This study examines racial and ethnic disparities in sentences imposed on Federal offenders before and after implementation of the sentencing guidelines authorized by the Sentencing Reform Act of 1984 and the mandatory minimum imprisonment provisions of the Anti-Drug Abuse Act of 1986.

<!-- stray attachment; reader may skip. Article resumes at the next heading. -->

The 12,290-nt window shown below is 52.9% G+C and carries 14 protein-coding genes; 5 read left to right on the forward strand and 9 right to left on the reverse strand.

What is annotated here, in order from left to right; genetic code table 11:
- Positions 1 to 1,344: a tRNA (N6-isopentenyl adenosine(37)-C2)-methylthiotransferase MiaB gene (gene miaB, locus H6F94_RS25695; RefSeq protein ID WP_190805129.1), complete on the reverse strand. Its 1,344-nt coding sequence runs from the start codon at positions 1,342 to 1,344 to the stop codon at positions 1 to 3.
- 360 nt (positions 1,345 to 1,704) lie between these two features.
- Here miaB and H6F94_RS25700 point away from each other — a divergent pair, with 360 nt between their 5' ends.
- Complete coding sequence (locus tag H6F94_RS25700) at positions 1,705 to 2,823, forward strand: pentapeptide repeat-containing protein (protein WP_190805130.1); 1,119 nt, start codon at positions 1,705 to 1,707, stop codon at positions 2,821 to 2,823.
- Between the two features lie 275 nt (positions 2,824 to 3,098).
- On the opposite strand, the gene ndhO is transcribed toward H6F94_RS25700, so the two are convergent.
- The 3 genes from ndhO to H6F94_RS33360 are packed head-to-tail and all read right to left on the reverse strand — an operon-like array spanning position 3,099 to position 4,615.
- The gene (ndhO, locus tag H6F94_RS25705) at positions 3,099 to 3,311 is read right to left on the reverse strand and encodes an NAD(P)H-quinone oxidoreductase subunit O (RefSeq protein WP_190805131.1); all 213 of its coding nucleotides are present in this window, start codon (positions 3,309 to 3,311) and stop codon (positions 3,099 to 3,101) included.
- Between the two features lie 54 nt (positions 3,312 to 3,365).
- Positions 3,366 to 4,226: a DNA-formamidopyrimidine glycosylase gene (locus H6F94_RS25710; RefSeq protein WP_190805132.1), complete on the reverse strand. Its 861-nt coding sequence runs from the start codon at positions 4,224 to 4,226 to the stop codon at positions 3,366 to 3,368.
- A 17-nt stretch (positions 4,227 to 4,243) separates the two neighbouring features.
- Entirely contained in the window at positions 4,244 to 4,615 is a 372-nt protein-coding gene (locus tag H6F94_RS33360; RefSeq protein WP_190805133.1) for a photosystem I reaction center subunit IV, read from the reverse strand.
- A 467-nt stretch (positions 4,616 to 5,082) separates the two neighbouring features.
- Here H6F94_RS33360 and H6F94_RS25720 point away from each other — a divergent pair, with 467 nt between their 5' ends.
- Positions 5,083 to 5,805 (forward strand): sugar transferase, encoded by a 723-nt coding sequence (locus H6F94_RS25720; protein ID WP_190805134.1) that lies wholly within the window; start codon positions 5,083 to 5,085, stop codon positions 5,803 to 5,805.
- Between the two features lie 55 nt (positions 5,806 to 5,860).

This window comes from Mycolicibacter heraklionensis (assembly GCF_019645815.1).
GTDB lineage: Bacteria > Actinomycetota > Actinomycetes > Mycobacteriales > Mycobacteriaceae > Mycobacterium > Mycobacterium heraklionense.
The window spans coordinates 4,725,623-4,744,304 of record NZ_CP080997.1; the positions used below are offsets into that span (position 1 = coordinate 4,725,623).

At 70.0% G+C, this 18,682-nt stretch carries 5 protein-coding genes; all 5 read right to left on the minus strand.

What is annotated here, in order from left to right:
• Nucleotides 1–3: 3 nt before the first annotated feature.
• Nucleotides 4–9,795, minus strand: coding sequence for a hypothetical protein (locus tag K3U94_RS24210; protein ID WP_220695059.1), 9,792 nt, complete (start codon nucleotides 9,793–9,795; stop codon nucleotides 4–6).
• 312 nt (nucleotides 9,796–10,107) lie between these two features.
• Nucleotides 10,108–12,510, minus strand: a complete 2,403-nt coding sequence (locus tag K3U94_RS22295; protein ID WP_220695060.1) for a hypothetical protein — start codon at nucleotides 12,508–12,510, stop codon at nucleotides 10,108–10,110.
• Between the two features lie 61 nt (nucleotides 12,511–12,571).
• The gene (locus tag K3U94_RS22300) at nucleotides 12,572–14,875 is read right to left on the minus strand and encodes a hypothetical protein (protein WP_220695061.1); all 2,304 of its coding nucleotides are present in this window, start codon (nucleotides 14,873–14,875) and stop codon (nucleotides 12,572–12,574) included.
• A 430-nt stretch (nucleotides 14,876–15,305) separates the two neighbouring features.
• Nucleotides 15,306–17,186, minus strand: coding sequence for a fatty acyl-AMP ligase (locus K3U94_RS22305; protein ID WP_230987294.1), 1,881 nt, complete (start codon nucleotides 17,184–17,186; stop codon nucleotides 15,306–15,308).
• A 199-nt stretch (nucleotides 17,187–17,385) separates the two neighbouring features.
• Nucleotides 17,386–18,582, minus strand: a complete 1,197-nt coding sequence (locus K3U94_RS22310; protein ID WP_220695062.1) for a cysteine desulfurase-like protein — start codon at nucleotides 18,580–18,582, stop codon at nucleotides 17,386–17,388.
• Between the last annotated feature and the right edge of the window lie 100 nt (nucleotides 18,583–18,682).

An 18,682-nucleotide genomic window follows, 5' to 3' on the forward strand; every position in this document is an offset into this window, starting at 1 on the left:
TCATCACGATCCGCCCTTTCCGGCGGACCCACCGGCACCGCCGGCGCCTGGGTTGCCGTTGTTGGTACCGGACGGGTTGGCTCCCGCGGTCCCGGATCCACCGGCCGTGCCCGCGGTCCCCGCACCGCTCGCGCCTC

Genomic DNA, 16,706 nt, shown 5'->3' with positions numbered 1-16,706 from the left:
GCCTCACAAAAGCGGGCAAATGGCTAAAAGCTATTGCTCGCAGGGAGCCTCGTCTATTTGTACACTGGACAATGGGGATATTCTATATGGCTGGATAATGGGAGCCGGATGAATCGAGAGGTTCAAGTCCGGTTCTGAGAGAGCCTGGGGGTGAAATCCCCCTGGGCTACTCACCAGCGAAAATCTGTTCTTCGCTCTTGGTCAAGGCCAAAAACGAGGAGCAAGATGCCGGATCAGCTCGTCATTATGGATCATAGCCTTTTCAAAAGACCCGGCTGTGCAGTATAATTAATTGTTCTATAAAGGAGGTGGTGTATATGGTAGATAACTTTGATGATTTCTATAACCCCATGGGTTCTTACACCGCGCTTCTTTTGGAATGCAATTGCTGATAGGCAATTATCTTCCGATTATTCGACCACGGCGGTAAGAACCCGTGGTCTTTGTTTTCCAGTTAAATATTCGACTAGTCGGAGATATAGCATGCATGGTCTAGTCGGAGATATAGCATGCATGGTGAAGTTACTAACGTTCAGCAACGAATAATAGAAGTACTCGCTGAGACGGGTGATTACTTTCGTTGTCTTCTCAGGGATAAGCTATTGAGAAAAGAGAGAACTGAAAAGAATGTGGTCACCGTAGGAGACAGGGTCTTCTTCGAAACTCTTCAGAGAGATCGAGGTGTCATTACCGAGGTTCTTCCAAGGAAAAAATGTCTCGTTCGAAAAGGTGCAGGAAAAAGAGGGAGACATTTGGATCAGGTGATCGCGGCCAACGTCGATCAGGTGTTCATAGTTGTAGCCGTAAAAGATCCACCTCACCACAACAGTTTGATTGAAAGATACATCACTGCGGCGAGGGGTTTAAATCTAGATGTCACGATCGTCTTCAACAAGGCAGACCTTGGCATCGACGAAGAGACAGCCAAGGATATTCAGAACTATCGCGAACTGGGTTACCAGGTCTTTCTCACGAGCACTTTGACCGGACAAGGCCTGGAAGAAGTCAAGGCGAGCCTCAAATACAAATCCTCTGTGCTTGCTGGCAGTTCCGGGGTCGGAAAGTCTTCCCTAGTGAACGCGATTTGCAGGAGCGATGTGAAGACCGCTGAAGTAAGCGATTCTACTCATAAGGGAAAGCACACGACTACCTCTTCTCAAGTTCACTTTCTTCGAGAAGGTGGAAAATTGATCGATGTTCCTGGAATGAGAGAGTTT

Patterns in sentences for whites, blacks, and Hispanics were analyzed by controlling for explanatory variables that may correlate with race or ethnicity and by simulating the sentences that would have been imposed under alternative sentencing schemes. The study found that during 1986-88, before full implementation of Federal sentencing guidelines, white, black, and Hispanic offenders received similar sentences, on average, in Federal district courts. Among Federal offenders sentenced under guidelines from January 20, 1989 to June 30, 1990, there were substantial aggregate differences in sentences imposed on white, black, and Hispanic offenders. Nearly all of the aggregate differences among sentences for whites, blacks, and Hispanics during this period can be attributed to characteristics of offenses and offenders that current law and sentencing guidelines establish as legitimate considerations in sentencing decisions. Some characteristics of offenses or offenders that correlate with race or ethnicity strongly influence sentences under current Federal law and sentencing guidelines. The main reason that blacks' sentences were longer than whites' from January 1989 to June 1990 was that 83 percent of all Federal offenders convicted of trafficking in crack cocaine in guideline cases were black, and the average sentence imposed for crack trafficking was twice as long as for trafficking in powdered cocaine. A 53-item bibliography